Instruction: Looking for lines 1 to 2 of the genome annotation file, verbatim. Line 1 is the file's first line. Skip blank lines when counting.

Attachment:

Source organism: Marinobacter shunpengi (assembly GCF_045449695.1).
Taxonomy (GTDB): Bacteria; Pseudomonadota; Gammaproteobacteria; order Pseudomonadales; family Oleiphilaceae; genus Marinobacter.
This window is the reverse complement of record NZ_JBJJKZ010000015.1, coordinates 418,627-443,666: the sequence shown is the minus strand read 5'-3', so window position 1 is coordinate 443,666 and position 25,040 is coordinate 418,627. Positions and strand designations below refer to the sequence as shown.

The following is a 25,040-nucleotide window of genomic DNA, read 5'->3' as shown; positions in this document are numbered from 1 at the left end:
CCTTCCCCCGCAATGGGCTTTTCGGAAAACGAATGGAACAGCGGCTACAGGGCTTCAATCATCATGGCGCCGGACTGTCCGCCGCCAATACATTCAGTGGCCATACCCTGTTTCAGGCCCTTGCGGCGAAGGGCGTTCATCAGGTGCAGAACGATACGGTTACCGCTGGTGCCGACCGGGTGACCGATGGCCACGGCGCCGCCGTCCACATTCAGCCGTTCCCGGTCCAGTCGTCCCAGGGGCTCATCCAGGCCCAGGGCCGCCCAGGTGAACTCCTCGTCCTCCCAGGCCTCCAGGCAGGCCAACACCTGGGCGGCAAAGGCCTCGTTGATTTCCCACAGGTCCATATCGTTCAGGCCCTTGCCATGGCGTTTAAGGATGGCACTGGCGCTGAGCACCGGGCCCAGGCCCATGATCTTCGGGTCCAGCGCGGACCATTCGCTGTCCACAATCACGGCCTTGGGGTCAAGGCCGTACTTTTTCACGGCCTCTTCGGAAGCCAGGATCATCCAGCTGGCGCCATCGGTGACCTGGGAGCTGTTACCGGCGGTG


Source organism: Marinobacter shunpengi (assembly GCF_045449695.1).
Taxonomy (GTDB): Bacteria; Pseudomonadota; Gammaproteobacteria; order Pseudomonadales; family Oleiphilaceae; genus Marinobacter.